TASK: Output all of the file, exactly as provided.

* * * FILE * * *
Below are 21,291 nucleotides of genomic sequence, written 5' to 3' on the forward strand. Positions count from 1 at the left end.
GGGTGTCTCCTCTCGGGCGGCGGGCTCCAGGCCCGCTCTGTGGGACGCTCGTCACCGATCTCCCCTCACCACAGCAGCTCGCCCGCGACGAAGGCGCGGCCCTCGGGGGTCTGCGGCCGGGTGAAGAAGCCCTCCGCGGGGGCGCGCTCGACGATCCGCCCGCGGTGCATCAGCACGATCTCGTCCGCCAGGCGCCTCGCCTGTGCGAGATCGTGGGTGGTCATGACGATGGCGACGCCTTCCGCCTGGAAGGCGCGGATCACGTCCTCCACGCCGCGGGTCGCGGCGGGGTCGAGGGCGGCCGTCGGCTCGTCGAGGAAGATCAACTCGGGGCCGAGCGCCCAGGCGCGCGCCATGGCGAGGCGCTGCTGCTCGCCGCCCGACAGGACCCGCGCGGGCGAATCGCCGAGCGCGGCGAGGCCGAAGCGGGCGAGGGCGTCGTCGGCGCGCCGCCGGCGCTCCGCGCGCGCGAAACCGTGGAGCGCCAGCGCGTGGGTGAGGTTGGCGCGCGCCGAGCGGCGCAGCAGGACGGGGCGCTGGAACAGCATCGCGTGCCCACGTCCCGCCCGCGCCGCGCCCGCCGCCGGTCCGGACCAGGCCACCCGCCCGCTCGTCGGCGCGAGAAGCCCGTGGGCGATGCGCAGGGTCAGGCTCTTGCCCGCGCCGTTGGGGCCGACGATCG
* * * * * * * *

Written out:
Below are 21,291 nucleotides of genomic sequence, written 5' to 3' on the forward strand. Positions count from 1 at the left end.
GGGTGTCTCCTCTCGGGCGGCGGGCTCCAGGCCCGCTCTGTGGGACGCTCGTCACCGATCTCCCCTCACCACAGCAGCTCGCCCGCGACGAAGGCGCGGCCCTCGGGGGTCTGCGGCCGGGTGAAGAAGCCCTCCGCGGGGGCGCGCTCGACGATCCGCCCGCGGTGCATCAGCACGATCTCGTCCGCCAGGCGCCTCGCCTGTGCGAGATCGTGGGTGGTCATGACGATGGCGACGCCTTCCGCCTGGAAGGCGCGGATCACGTCCTCCACGCCGCGGGTCGCGGCGGGGTCGAGGGCGGCCGTCGGCTCGTCGAGGAAGATCAACTCGGGGCCGAGCGCCCAGGCGCGCGCCATGGCGAGGCGCTGCTGCTCGCCGCCCGACAGGACCCGCGCGGGCGAATCGCCGAGCGCGGCGAGGCCGAAGCGGGCGAGGGCGTCGTCGGCGCGCCGCCGGCGCTCCGCGCGCGCGAAACCGTGGAGCGCCAGCGCGTGGGTGAGGTTGGCGCGCGCCGAGCGGCGCAGCAGGACGGGGCGCTGGAACAGCATCGCGTGCCCACGTCCCGCCCGCGCCGCGCCCGCCGCCGGTCCGGACCAGGCCACCCGCCCGCTCGTCGGCGCGAGAAGCCCGTGGGCGATGCGCAGGGTCAGGCTCTTGCCCGCGCCGTTGGGGCCGACGATCG